Staying productive during the work week can sometimes feel all but impossible. Unfortunately, being a part of the workforce means you just can’t afford to drag behind. With clients, co-workers, and employers all counting on you to complete tasks on time, a decreased level of productivity can add unnecessary fuel to a workplace fire.
If you’ve been in this position before and are looking to increase your productivity, you’ve come to the right place. These quick and easy tips will help keep you at your most productive during a long and lagging work week. Follow along and be breaking performance records in no time!
Take care of yourself.
Before you can take care of your work, you need to learn how to take care of your mental and physical self. Start your day off well rested. Eat a healthy breakfast. Drink water constantly throughout the day. Get in a quick workout whenever you can. Meditate or take scheduled breaks out of your day. At least once in the past, you’ve probably heard a doctor, family member, co-worker, or friend recommend one or more of these things. That’s because there’s no such thing as productivity when your body feels like it’s dragging.
Though these things may feel time consuming at first, make room for them in your day anyway! After awhile, incorporating them into your routine will come naturally, and your body and work week will both thank you for the extra effort.
Analyze your environment.
If you’re having trouble staying productive at work, take a quick look around you…
Are the lights excessively bright or low? If so, it could serve as an interruption by causing headaches or creating a sense of fatigue during the day.
Is your work-space is free of clutter? An unorganized desk leads to an unorganized mind (and decreased productivity).
How’s the temperature? According to Forbes, office temperature can decrease productivity by negatively affecting your mood. Experts have dubbed a temperature between 65-70 degrees Fahrenheit the “productivity sweet spot.”
Is it noisy in the office? As long as it’s fairly quiet, you may want to try keeping your door open. Not only does it look inviting to clients, but knowing your co-workers and employers can look in at any given point and see what you’re doing will also increase your productivity.
Asking yourself these important questions can help increase productivity by keeping you comfortable and focused.
Write your day down.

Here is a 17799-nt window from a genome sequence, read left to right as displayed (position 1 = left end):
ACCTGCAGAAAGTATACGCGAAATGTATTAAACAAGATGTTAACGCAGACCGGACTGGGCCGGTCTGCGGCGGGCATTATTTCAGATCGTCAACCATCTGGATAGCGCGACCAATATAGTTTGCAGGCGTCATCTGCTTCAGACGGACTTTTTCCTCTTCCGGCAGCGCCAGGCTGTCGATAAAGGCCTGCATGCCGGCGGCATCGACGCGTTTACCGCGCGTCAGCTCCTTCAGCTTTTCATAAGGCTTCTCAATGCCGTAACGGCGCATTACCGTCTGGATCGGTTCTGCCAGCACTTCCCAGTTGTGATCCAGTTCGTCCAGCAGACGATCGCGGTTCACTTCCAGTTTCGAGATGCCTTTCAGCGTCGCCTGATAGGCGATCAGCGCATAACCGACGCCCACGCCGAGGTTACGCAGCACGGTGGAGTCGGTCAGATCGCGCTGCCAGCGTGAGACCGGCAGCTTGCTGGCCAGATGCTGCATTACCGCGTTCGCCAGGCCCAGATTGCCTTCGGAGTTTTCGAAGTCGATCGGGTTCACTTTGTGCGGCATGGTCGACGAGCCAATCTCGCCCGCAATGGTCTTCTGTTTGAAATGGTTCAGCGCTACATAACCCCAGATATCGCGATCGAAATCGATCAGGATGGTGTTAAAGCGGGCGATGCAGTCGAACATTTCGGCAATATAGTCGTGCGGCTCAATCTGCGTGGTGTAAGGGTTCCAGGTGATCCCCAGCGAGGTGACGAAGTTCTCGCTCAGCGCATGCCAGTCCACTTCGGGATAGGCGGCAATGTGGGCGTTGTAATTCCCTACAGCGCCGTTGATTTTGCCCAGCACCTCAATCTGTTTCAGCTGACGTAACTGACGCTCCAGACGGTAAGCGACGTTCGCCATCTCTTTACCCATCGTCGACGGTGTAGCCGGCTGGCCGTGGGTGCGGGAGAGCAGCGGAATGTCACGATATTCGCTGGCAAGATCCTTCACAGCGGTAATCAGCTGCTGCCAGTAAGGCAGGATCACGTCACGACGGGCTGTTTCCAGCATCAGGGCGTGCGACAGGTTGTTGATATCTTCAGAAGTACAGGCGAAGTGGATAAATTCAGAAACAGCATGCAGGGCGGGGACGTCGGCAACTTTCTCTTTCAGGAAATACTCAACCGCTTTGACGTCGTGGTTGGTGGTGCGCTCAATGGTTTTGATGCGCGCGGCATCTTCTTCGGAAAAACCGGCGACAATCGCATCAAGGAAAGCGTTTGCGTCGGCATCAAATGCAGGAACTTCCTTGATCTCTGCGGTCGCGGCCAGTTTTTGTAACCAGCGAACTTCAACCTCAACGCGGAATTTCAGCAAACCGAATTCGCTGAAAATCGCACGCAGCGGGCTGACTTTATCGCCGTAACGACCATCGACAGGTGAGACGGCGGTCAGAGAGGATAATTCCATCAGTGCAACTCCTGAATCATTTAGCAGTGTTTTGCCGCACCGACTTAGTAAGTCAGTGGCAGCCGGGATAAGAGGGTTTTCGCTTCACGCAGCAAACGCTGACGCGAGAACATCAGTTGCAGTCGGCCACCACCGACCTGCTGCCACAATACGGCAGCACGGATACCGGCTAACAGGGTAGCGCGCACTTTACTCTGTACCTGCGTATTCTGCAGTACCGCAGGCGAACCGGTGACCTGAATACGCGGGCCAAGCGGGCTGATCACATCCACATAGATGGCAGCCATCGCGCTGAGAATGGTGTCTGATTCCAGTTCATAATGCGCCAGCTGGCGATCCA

I cannot stress this one enough. If you want to increase productivity during the day, make a list of tasks right when you get to work in the morning. Put the tasks in order of most important (i.e. by deadline). Ask yourself which tasks can wait and which can’t.
If you find yourself overwhelmed by the amount of work on the list, try adding a few tasks you’ve already completed. Seeing these tasks already checked off can actually take away some of the stress that comes with a full work day.
Eliminate (or at least limit) distractions.
We live in a social media era, so the obvious concern here is staying off your phone. When you get to work in the morning, turn off all cell phone notifications and alerts. If there’s an emergency, realize people will be able to reach you at work.
Other distractions, such as music, food, and chats with co-workers, are often incorporated into people’s work environment as well. If you need help avoiding distractions such as these, try setting limits.
For example, tell yourself that you can only look at your phone 3 times in 10 minute intervals over an 8 hour work day. Doing this will help you prioritize work without completely sacrificing the tiny breaks in your day that surely help keep you sane.
Thoroughly prepare for meetings.
Though necessary for most businesses, taking client meetings can be extremely time consuming. Before going into a client meeting, it’s important to prepare with a list of talking points and overall expectations. Familiarize yourself with the client’s specific wants and needs, and go into the meeting prepared with a plan of action for getting them to where they want to be professionally.
During the meeting, establish control of the conversation in order to help cut down on time. Basically, this means that you should let your clients ask questions, make statements, and share their opinions without letting them completely run the meeting. Make sure they understand that meetings are simply a form of touching base with clients, and that they can always contact you via email or phone after if needed. Reassuring the client that the relationship doesn’t end when the meeting does will help both of you get out and get on with your day faster.
Create a reward system.
If done right, this can easily become the most effective way to maintain productivity throughout the work week. Because everyone loves spoiling themselves now and then, a special “treat” at the end of a long work day can be extremely motivating. It can be literally anything — a nice meal, new material item, night out with friends, favorite old movie, long bath… the list goes on and on. As long as it’s something you love and don’t get to enjoy on a regular basis, it’ll suffice. The only catch with this? It calls for someone honest and disciplined enough to abide by the rules of the system.
Is there something specific you do to keep productive at work? Feel free to share with our readers by commenting below or on one of our social media pages. As always, thanks for reading!
—Amanda Myers, Copywriter at BoydTech Design, Inc.